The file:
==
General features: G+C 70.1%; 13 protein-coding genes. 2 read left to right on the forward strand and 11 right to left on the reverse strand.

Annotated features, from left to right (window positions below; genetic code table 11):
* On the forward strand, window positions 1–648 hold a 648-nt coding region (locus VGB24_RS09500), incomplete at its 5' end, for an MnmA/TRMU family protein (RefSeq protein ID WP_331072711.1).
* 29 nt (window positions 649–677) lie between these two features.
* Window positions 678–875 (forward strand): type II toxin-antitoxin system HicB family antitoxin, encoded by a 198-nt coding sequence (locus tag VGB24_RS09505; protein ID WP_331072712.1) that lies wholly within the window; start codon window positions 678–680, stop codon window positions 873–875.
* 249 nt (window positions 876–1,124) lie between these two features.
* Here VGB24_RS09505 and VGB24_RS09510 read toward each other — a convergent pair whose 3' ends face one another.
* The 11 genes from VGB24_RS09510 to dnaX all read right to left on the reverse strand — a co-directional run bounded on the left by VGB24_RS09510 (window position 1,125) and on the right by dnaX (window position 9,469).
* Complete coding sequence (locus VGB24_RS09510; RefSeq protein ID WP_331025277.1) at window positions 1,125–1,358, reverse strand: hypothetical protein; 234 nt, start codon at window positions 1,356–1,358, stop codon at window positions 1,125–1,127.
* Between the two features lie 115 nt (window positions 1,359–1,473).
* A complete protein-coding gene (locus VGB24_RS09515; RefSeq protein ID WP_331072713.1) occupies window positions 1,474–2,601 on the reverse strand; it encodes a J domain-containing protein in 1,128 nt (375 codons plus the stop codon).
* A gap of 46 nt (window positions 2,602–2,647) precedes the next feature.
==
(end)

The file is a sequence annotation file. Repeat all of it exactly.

General features: G+C 70.1%; 13 protein-coding genes. 2 read left to right on the forward strand and 11 right to left on the reverse strand.

Annotated features, from left to right (window positions below; genetic code table 11):
* On the forward strand, window positions 1–648 hold a 648-nt coding region (locus VGB24_RS09500), incomplete at its 5' end, for an MnmA/TRMU family protein (RefSeq protein ID WP_331072711.1).
* 29 nt (window positions 649–677) lie between these two features.
* Window positions 678–875 (forward strand): type II toxin-antitoxin system HicB family antitoxin, encoded by a 198-nt coding sequence (locus tag VGB24_RS09505; protein ID WP_331072712.1) that lies wholly within the window; start codon window positions 678–680, stop codon window positions 873–875.
* 249 nt (window positions 876–1,124) lie between these two features.
* Here VGB24_RS09505 and VGB24_RS09510 read toward each other — a convergent pair whose 3' ends face one another.
* The 11 genes from VGB24_RS09510 to dnaX all read right to left on the reverse strand — a co-directional run bounded on the left by VGB24_RS09510 (window position 1,125) and on the right by dnaX (window position 9,469).
* Complete coding sequence (locus VGB24_RS09510; RefSeq protein ID WP_331025277.1) at window positions 1,125–1,358, reverse strand: hypothetical protein; 234 nt, start codon at window positions 1,356–1,358, stop codon at window positions 1,125–1,127.
* Between the two features lie 115 nt (window positions 1,359–1,473).
* A complete protein-coding gene (locus VGB24_RS09515; RefSeq protein ID WP_331072713.1) occupies window positions 1,474–2,601 on the reverse strand; it encodes a J domain-containing protein in 1,128 nt (375 codons plus the stop codon).
* A gap of 46 nt (window positions 2,602–2,647) precedes the next feature.